The demonstrations by some very talented students — from Fresno State, UC Davis, and Cal Poly — were part of a competition sponsored by the American Society of Agricultural and Biological Engineering that called for posters and documentation on how these future industry innovators might improve farming and its management.
   Nick Simonian, an industrial technology student in the master’s program at Fresno State, thinks digital imagery could do a great deal for farmers, especially when they need immediate data to make a decision that might be able to increase yields or make the critical difference if a farmer makes a profit or not.
   Nick, who was raised in Three Rivers and graduated from Woodlake High School, developed his project by combining some of the things he grew up doing in Three Rivers: flying model airplanes, shooting digital photos, and plotting GPS data. It sounds complicated but Nick says he can make it work, and someday there might even be a line of products based on what his project has already proven practical to do.

  “My project involved the use of an unmanned aerial vehicle (UAV) to gather digital data such as high-resolution still images and video as well as the GPS coordinates of the flight path,” Nick explained. “One of the uses for management is a map of the fields showing densities that might indicate problems with water, fertilizer, etc., that could easily be spotted from the air. Applications of fertilizers, for example, could be more efficient and less wasteful.”
   Nick also said that if crop damage occurs, the photos could serve as proof for insurance claims. Eventually, he said, he will map a scheduled flight plan on a computer program that will be available with a click of a mouse.

  “These autonomous flights would eliminate the need for human flight inputs and be more cost effective,” Nick said. “Imagine the implications for law enforcement and in all kinds of industrial applications.”
   Nick said he knows students who are working in the industrial tech field for companies like Frito Lay, Halliburton, and Raytheon, and the possibilities are limitless.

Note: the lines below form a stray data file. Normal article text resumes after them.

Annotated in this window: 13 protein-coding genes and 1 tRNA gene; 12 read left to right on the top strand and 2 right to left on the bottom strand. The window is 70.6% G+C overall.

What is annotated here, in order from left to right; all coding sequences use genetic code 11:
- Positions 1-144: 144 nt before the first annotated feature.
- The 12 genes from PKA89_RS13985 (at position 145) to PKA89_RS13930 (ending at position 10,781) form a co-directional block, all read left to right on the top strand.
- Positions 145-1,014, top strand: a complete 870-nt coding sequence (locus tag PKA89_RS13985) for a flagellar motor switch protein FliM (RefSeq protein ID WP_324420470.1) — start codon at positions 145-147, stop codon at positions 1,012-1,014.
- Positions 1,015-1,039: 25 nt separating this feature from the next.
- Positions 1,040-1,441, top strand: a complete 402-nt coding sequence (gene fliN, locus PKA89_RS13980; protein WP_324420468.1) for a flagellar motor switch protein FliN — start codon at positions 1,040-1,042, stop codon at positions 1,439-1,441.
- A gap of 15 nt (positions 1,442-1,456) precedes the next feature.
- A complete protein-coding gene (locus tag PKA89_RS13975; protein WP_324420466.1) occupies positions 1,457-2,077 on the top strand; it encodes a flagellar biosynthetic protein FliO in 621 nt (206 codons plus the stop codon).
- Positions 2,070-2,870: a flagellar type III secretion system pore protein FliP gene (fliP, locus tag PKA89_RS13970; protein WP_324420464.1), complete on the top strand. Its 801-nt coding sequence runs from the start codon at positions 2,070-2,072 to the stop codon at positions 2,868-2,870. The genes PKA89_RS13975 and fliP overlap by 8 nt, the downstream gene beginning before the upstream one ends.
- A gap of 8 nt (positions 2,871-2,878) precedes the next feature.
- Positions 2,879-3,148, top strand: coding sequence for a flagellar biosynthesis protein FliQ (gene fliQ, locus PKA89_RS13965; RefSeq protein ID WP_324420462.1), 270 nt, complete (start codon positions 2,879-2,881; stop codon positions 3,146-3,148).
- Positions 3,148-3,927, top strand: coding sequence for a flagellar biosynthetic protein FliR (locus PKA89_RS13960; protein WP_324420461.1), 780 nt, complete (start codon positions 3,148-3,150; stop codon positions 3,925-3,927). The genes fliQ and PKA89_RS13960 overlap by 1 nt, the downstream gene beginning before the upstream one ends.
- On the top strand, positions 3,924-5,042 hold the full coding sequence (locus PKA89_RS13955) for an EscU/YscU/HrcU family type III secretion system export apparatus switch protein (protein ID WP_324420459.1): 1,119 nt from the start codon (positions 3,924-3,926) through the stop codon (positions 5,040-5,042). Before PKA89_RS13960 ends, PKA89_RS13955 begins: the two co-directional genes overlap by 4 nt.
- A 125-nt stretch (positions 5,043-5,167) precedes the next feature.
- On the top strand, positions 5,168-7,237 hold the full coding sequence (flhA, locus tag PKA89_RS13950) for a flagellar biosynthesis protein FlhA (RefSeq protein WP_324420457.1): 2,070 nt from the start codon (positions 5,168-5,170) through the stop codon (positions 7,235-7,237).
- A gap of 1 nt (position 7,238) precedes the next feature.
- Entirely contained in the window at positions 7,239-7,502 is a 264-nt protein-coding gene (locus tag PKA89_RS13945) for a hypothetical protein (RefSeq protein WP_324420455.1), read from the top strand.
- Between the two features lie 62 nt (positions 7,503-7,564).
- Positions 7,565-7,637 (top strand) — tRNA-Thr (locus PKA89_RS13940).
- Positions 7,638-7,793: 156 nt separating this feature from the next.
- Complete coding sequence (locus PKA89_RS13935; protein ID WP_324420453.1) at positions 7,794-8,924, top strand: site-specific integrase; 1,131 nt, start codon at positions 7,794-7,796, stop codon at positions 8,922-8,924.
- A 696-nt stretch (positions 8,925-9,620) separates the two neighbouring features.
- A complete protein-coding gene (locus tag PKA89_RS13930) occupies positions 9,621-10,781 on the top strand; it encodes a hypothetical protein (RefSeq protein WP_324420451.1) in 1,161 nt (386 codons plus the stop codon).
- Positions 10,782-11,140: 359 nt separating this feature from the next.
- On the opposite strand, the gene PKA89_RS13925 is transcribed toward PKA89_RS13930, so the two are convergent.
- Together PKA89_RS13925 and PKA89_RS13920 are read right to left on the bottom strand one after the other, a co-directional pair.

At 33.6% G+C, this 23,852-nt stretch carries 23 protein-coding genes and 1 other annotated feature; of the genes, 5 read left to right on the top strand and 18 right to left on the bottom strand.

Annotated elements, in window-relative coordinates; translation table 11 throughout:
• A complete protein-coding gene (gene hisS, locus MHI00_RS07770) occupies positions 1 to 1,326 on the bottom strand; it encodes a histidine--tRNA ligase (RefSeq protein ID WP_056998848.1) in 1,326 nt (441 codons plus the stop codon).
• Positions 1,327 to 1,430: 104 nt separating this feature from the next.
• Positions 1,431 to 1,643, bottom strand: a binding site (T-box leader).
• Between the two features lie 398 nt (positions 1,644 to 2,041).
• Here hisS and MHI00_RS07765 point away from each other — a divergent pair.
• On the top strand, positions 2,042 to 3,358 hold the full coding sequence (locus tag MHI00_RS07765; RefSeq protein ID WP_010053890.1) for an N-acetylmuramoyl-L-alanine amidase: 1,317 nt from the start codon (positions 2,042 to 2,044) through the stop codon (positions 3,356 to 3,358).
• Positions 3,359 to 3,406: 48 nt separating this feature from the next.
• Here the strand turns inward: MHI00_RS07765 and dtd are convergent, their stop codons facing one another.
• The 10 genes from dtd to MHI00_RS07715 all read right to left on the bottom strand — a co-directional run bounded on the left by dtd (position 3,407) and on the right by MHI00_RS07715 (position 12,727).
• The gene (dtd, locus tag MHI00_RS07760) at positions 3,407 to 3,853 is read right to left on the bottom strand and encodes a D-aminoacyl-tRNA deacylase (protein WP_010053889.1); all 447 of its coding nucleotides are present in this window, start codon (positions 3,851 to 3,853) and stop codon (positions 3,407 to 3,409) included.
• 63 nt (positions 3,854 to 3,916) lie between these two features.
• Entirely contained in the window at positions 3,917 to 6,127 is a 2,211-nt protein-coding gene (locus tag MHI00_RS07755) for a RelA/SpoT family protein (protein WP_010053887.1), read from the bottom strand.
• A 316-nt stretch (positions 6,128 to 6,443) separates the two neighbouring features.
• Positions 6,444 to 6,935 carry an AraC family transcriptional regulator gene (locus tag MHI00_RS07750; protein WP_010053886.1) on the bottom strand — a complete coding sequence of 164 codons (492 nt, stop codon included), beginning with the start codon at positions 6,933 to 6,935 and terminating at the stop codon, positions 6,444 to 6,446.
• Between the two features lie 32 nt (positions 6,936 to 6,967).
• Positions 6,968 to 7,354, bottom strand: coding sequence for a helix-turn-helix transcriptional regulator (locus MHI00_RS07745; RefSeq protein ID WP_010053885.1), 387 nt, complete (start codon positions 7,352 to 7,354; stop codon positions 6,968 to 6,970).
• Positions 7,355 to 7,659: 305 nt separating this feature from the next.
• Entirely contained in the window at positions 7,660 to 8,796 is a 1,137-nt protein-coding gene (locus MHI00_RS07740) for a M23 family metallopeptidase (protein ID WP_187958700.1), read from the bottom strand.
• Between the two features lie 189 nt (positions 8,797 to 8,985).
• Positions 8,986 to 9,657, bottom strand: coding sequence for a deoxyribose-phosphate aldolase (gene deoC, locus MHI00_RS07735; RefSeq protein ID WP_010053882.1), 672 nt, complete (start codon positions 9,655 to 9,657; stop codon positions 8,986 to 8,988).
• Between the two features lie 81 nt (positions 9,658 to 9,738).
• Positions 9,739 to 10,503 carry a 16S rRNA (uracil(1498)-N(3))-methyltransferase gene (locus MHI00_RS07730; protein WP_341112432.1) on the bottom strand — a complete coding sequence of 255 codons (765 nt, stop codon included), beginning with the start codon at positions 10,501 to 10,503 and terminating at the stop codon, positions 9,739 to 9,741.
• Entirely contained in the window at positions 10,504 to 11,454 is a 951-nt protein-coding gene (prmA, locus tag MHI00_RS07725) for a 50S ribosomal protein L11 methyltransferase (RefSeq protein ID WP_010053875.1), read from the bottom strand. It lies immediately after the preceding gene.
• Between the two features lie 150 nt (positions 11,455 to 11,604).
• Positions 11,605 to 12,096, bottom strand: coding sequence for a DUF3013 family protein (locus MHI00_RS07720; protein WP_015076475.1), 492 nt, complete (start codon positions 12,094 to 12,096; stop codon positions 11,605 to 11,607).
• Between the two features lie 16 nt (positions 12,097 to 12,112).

When asked what he might end up doing and what will be the outcome of his research, he said: “I don’t know if a single product will come from my project but a craft capable of manual and autonomous flight would be very marketable. My goal is to make a prototype that can recover data with precise geographical reference.”

The verdict is in
Mock Trial season concludes

   A professional-looking team of Woodlake High School students spent several evenings this month in the Tulare County Superior Court. And they weren’t themselves.
   Mock Trial is like being in a play, sort of, where the students are assigned a character and they become that person. Then again, it’s like an athletic event, where they compete fiercely to earn points for their team and WIN.
   In contrast to an acting performance, however, the students don’t have a script to memorize. They are instead required to think on their feet and respond appropriately to the words and actions of other courtroom participants.
   And the teams don’t face off on a court, but in a court, and being on the bench in this competition is a good thing.
   Woodlake High’s Mock Trial team 2008 consisted of 21 students, 10 from Three Rivers. Kevin Skeen, a WHS teacher also from Three Rivers, is the coach.
   Here’s how it works: High school teams from throughout California are provided with the same case, then work through their respective county competitions in hopes of ultimately participating for the state (March 28-30, 2008, in Riverside) and national (May 8-10, 2008, in Wilmington, Del.) championships.   This year, members from competing high schools acted as defense and prosecution and provided witnesses and courtroom officials in the fictitious case of People v. Palmer, which dealt with an alleged revenge murder of a famous television producer and admissibility of Memory-Mapping as scientific evidence in the trial.
   Then, for three weeks this month, the schools compete in a real courtroom, with real judges and a jury. Teams consist of trial lawyers, pretrial lawyers, witnesses, bailiff, court recorder, journalist, court artist, and other support.